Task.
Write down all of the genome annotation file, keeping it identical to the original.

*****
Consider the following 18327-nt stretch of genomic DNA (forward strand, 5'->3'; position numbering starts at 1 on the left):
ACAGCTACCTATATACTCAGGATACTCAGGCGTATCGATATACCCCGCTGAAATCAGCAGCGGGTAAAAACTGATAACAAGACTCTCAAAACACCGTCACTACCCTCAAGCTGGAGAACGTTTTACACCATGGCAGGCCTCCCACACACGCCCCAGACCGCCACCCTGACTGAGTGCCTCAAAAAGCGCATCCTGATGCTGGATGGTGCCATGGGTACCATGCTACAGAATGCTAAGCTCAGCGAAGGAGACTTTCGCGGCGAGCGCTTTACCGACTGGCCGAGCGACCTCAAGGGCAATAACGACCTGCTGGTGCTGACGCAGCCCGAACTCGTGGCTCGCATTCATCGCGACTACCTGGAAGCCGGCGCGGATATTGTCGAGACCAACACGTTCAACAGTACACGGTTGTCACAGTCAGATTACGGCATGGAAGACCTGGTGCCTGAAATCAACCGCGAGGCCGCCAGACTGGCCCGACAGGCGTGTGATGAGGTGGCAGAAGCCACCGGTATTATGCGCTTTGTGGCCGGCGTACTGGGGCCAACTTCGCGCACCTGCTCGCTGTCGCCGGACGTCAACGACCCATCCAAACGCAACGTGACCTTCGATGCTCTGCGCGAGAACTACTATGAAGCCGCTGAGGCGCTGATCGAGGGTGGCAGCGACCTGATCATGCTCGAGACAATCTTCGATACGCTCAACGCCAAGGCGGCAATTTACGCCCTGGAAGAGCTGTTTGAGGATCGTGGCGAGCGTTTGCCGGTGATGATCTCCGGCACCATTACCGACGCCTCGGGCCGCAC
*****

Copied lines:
Consider the following 18327-nt stretch of genomic DNA (forward strand, 5'->3'; position numbering starts at 1 on the left):
ACAGCTACCTATATACTCAGGATACTCAGGCGTATCGATATACCCCGCTGAAATCAGCAGCGGGTAAAAACTGATAACAAGACTCTCAAAACACCGTCACTACCCTCAAGCTGGAGAACGTTTTACACCATGGCAGGCCTCCCACACACGCCCCAGACCGCCACCCTGACTGAGTGCCTCAAAAAGCGCATCCTGATGCTGGATGGTGCCATGGGTACCATGCTACAGAATGCTAAGCTCAGCGAAGGAGACTTTCGCGGCGAGCGCTTTACCGACTGGCCGAGCGACCTCAAGGGCAATAACGACCTGCTGGTGCTGACGCAGCCCGAACTCGTGGCTCGCATTCATCGCGACTACCTGGAAGCCGGCGCGGATATTGTCGAGACCAACACGTTCAACAGTACACGGTTGTCACAGTCAGATTACGGCATGGAAGACCTGGTGCCTGAAATCAACCGCGAGGCCGCCAGACTGGCCCGACAGGCGTGTGATGAGGTGGCAGAAGCCACCGGTATTATGCGCTTTGTGGCCGGCGTACTGGGGCCAACTTCGCGCACCTGCTCGCTGTCGCCGGACGTCAACGACCCATCCAAACGCAACGTGACCTTCGATGCTCTGCGCGAGAACTACTATGAAGCCGCTGAGGCGCTGATCGAGGGTGGCAGCGACCTGATCATGCTCGAGACAATCTTCGATACGCTCAACGCCAAGGCGGCAATTTACGCCCTGGAAGAGCTGTTTGAGGATCGTGGCGAGCGTTTGCCGGTGATGATCTCCGGCACCATTACCGACGCCTCGGGCCGCAC